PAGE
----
Next morning our results were declared in two instalments. One half of the class got their result in the first period while the latter unluckier group had to bide their time till the second to last period. I was in the second group and on hearing the marks of the supposedly brilliant students, none of whom had crossed 19 marks, I was convinced that I had flunked. In the second to last period when my science teacher handed me my corrected notebook she smiled at me and announced my marks to the rest of the class, I had scored an unbelievably astronomical 24 and a half on 25 more than any other student in class and had left behind the second highest scorer by a margin of 6 marks straight.
Clearly this left a few of the intelligentsia of my class baffled. I was never very far from the best. However I was never in touching distance either. Now all of a sudden I was the undisputed best. We did not have any other class evaluations after that. Unfortunately just before the finals I had a bout of gastritis and could only secure a 68 on 80 in my total tally for the subject which was just not good enough to maintain the lead I had secured in the class test. Worse, by then everyone had long forgotten the blue moon day when I had topped the class by an enormous margin. All that mattered was the finals report card which did not include the marks of any other class evaluation. My great feat was no longer any feat at all.
The point of this story is that if I had also been given the same amount of recognition which the toppers of my class used to get from every teacher or better still if such a halo was not created around any student by any teacher maybe things could have been different for me as far as my attitude towards academics was concerned. It is not only in my school but in most schools all across this country teachers indulge in the vicious habit of eulogising some students more than the others making the rest feel inferior and thus treat them as inferior in every respect. Probably it is because they have been reared in a similar environment. Even at home and in residential colonies all across the country a sense of awe and splendour surrounds toppers, students who ace mathematics and chemistry and everything else. There is a basic flaw in our approach to academics in every regard. We obsess over marks rather than on the knowledge being gained, idolise those who get marks and completely neglect the rest.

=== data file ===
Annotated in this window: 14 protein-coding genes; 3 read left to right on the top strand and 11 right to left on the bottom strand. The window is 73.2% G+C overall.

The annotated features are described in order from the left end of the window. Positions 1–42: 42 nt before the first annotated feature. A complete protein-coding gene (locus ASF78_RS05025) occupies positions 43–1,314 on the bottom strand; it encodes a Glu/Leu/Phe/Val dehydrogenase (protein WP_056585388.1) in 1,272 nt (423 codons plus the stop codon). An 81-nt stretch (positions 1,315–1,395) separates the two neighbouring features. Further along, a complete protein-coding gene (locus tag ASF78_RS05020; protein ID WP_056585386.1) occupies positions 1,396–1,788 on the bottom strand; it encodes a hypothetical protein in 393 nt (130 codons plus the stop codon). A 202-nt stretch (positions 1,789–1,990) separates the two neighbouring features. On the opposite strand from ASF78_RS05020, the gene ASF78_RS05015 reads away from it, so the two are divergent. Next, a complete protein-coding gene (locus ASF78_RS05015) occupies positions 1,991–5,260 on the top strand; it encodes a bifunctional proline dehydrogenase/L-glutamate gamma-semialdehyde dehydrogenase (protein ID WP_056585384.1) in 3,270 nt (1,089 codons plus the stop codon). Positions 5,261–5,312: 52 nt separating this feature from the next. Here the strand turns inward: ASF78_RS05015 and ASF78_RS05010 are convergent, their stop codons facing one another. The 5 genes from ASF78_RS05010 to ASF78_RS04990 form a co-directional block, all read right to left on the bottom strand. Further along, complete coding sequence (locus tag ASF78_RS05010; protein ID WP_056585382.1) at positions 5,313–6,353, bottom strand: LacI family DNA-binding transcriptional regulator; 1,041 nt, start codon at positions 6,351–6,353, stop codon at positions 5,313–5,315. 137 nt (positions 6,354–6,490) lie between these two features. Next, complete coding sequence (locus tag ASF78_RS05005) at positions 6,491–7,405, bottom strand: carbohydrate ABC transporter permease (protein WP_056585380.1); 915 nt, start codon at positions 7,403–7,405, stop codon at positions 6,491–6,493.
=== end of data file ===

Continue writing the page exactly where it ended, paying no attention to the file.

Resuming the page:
You can blow holes as big as boulders in the education system. However that can be reformed only when the academic atmosphere in the households and schools of our ‘to be’ policy makers is reformed. It is very easy to rip apart a large and ineffective system but it is not all that simple to analyse those minute aspects that make the system so lumbering and inefficient. Every child in the country might be having a chemistry story like mine. It is up to us whether or not to imbibe the moral behind such stories irrespective of whether we are achievers or not.
(The writer is a Ist year student, Gujarat National Law University)